Its empire already stretches from Dundee in Scotland to Fareham in Hampshire. The company is aiming for between and stores in the UK, and has plenty of opportunity to expand. Once the target of snobbery in genteel towns, where openings were opposed by petitions and protests, these shops are now embraced by the middle classes.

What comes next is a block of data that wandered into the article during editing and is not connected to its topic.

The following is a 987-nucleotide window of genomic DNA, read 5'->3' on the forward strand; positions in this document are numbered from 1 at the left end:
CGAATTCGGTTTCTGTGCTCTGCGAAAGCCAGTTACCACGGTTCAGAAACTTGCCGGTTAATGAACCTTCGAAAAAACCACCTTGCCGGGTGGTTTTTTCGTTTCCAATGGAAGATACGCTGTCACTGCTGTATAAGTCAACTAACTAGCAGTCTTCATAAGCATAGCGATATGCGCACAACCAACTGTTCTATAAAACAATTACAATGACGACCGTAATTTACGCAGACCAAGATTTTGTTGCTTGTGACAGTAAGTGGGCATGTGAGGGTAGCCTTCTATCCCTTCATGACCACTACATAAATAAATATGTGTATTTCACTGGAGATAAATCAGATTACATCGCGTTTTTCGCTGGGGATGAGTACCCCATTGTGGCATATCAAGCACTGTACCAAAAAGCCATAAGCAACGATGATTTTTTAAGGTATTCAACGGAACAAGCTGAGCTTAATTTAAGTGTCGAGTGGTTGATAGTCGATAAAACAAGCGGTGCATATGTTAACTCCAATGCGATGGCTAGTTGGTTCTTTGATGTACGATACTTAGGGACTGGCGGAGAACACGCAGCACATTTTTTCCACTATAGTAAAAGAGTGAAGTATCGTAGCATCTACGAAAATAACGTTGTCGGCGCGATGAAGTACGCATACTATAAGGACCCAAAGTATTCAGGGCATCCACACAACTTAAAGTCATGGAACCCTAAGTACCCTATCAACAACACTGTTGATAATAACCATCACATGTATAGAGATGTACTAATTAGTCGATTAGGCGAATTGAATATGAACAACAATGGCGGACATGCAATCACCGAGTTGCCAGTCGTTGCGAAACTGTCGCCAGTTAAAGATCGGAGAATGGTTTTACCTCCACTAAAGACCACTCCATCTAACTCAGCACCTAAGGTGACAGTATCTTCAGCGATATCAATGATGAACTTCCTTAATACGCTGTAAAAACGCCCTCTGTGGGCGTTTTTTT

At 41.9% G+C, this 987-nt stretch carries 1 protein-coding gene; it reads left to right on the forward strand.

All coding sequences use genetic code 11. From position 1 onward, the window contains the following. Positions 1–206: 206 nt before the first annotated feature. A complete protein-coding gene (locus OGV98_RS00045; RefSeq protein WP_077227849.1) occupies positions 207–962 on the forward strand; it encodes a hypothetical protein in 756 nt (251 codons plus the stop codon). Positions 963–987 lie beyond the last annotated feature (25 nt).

The passionate Everton fan has been appointed chairman and plans to build on the work of three brothers from Sale in Manchester. He understands how to take a British brand abroad. The Aroras have used the recession to their advantage to keep up the rapid pace of growth of their business by snapping up low-rent stores from failing businesses, including the DIY chain Focus, Woolworths and the defunct grocery chain Kwik Save in recent years. At the time the retailer mainly sold groceries. The loose model was the successful Dollar General chain in the US and it proved just as successful here. Its empire already stretches from Dundee in Scotland to Fareham in Hampshire. Given their Midas touch so far, don't bet against the Arora brothers fl ying the fl ag all over the Contit i f ti nent in a few years time. Saunders at Conlumino said: Brother Bobby, now 40, went straight into the family cash and carry business after school. For the brothers from Sale, Manchester, who are now one of the UK's wealthiest families, it has been an astonishing success story. Sales at the more expensive shop fell by 70 per cent in the face of the 1p savings offered by the newcomer. This year it was named in the top 10 of Real Business's Hot list of companies to watch. Leading the assault are chains such as Poundland and its rival 99p Stores, selling everything from batteries and chocolate bars to miniature vacuum cleaners and loo rolls for a quid or a penny less. Simon worked for Barclays as an analyst before returning to the North-west and going into business with brother Bobby, whom he describes as "a born trader". However Simon, a father of two in his 40s, spotted an opportunity. From 21 stores in the north back then, the chain now has all over the country and lures three million customers a week. It's estimated there are more than 3, on our high streets, now outnumbering bookshops. Chris Brook-Carter, editor-in-chief of Retail Week, says: Some analysts have hailed discount stores as the saviours of the British high street. There is no longer any stigma attached to shopping in discount stores and they began taking market share from the supermarkets. They do so well because in the recession the shopping behaviour of consumers changed significantly with a very keen focus on seeking out bargains and finding value for money. The brothers also bought the Glynn Webb and Opus Homewares chains, which were part-owned by family members, in and respectively. Once the target of snobbery in genteel towns, where openings were opposed by petitions and protests, these shops are now embraced by the middle classes. They brought in private-equity investment and the expertise of Leahy to help them open stores in at least three new countries in five years. At the time it was based in Blackpool with shops in Lancashire and Greater Manchester but struggling to make money.
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